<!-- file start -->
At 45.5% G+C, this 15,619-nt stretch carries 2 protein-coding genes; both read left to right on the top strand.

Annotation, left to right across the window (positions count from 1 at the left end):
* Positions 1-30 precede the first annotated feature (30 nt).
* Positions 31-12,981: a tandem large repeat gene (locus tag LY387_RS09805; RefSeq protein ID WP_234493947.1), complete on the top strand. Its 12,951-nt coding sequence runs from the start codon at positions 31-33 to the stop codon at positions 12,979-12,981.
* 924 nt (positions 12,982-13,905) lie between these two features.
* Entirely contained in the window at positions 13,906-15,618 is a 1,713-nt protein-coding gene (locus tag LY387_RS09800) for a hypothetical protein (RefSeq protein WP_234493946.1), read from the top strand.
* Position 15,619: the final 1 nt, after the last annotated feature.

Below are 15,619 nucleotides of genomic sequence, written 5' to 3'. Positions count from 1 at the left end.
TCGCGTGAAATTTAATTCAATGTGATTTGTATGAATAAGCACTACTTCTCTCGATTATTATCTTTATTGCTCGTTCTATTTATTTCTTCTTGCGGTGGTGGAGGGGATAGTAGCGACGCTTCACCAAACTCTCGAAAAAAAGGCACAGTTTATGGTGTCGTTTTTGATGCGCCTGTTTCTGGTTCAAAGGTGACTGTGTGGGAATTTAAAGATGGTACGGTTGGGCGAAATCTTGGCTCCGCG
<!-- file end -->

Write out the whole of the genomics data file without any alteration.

At 45.5% G+C, this 15,619-nt stretch carries 2 protein-coding genes; both read left to right on the top strand.

Annotation, left to right across the window (positions count from 1 at the left end):
* Positions 1-30 precede the first annotated feature (30 nt).
* Positions 31-12,981: a tandem large repeat gene (locus tag LY387_RS09805; RefSeq protein ID WP_234493947.1), complete on the top strand. Its 12,951-nt coding sequence runs from the start codon at positions 31-33 to the stop codon at positions 12,979-12,981.
* 924 nt (positions 12,982-13,905) lie between these two features.
* Entirely contained in the window at positions 13,906-15,618 is a 1,713-nt protein-coding gene (locus tag LY387_RS09800) for a hypothetical protein (RefSeq protein WP_234493946.1), read from the top strand.
* Position 15,619: the final 1 nt, after the last annotated feature.

Below are 15,619 nucleotides of genomic sequence, written 5' to 3'. Positions count from 1 at the left end.
TCGCGTGAAATTTAATTCAATGTGATTTGTATGAATAAGCACTACTTCTCTCGATTATTATCTTTATTGCTCGTTCTATTTATTTCTTCTTGCGGTGGTGGAGGGGATAGTAGCGACGCTTCACCAAACTCTCGAAAAAAAGGCACAGTTTATGGTGTCGTTTTTGATGCGCCTGTTTCTGGTTCAAAGGTGACTGTGTGGGAATTTAAAGATGGTACGGTTGGGCGAAATCTTGGCTCCGCG